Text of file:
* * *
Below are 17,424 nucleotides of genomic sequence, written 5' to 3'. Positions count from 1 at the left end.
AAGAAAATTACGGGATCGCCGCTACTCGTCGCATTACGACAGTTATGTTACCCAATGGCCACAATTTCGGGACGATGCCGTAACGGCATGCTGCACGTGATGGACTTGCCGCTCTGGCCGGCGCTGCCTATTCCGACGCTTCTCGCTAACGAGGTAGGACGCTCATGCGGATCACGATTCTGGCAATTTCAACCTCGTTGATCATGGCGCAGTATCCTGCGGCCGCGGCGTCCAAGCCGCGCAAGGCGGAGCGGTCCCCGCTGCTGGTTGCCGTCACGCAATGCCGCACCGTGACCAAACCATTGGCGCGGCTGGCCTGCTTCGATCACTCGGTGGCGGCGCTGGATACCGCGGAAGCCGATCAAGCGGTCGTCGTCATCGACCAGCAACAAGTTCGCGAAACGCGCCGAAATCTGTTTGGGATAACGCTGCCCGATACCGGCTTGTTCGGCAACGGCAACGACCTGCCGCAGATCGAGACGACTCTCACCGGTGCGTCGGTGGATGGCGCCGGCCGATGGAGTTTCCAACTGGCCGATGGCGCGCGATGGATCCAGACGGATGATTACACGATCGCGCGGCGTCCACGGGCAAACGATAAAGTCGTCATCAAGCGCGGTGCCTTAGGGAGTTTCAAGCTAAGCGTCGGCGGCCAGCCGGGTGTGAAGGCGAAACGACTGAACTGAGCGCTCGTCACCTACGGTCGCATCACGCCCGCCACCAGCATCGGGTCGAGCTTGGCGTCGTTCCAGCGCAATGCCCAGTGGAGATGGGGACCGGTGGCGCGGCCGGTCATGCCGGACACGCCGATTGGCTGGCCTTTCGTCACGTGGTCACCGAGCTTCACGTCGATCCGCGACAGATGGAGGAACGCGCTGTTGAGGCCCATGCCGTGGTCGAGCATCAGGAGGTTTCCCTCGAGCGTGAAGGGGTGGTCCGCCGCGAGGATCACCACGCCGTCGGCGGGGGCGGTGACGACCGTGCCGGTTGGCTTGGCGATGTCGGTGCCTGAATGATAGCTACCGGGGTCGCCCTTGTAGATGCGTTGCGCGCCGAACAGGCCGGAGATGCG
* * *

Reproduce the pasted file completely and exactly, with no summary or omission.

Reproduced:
Below are 17,424 nucleotides of genomic sequence, written 5' to 3'. Positions count from 1 at the left end.
AAGAAAATTACGGGATCGCCGCTACTCGTCGCATTACGACAGTTATGTTACCCAATGGCCACAATTTCGGGACGATGCCGTAACGGCATGCTGCACGTGATGGACTTGCCGCTCTGGCCGGCGCTGCCTATTCCGACGCTTCTCGCTAACGAGGTAGGACGCTCATGCGGATCACGATTCTGGCAATTTCAACCTCGTTGATCATGGCGCAGTATCCTGCGGCCGCGGCGTCCAAGCCGCGCAAGGCGGAGCGGTCCCCGCTGCTGGTTGCCGTCACGCAATGCCGCACCGTGACCAAACCATTGGCGCGGCTGGCCTGCTTCGATCACTCGGTGGCGGCGCTGGATACCGCGGAAGCCGATCAAGCGGTCGTCGTCATCGACCAGCAACAAGTTCGCGAAACGCGCCGAAATCTGTTTGGGATAACGCTGCCCGATACCGGCTTGTTCGGCAACGGCAACGACCTGCCGCAGATCGAGACGACTCTCACCGGTGCGTCGGTGGATGGCGCCGGCCGATGGAGTTTCCAACTGGCCGATGGCGCGCGATGGATCCAGACGGATGATTACACGATCGCGCGGCGTCCACGGGCAAACGATAAAGTCGTCATCAAGCGCGGTGCCTTAGGGAGTTTCAAGCTAAGCGTCGGCGGCCAGCCGGGTGTGAAGGCGAAACGACTGAACTGAGCGCTCGTCACCTACGGTCGCATCACGCCCGCCACCAGCATCGGGTCGAGCTTGGCGTCGTTCCAGCGCAATGCCCAGTGGAGATGGGGACCGGTGGCGCGGCCGGTCATGCCGGACACGCCGATTGGCTGGCCTTTCGTCACGTGGTCACCGAGCTTCACGTCGATCCGCGACAGATGGAGGAACGCGCTGTTGAGGCCCATGCCGTGGTCGAGCATCAGGAGGTTTCCCTCGAGCGTGAAGGGGTGGTCCGCCGCGAGGATCACCACGCCGTCGGCGGGGGCGGTGACGACCGTGCCGGTTGGCTTGGCGATGTCGGTGCCTGAATGATAGCTACCGGGGTCGCCCTTGTAGATGCGTTGCGCGCCGAACAGGCCGGAGATGCG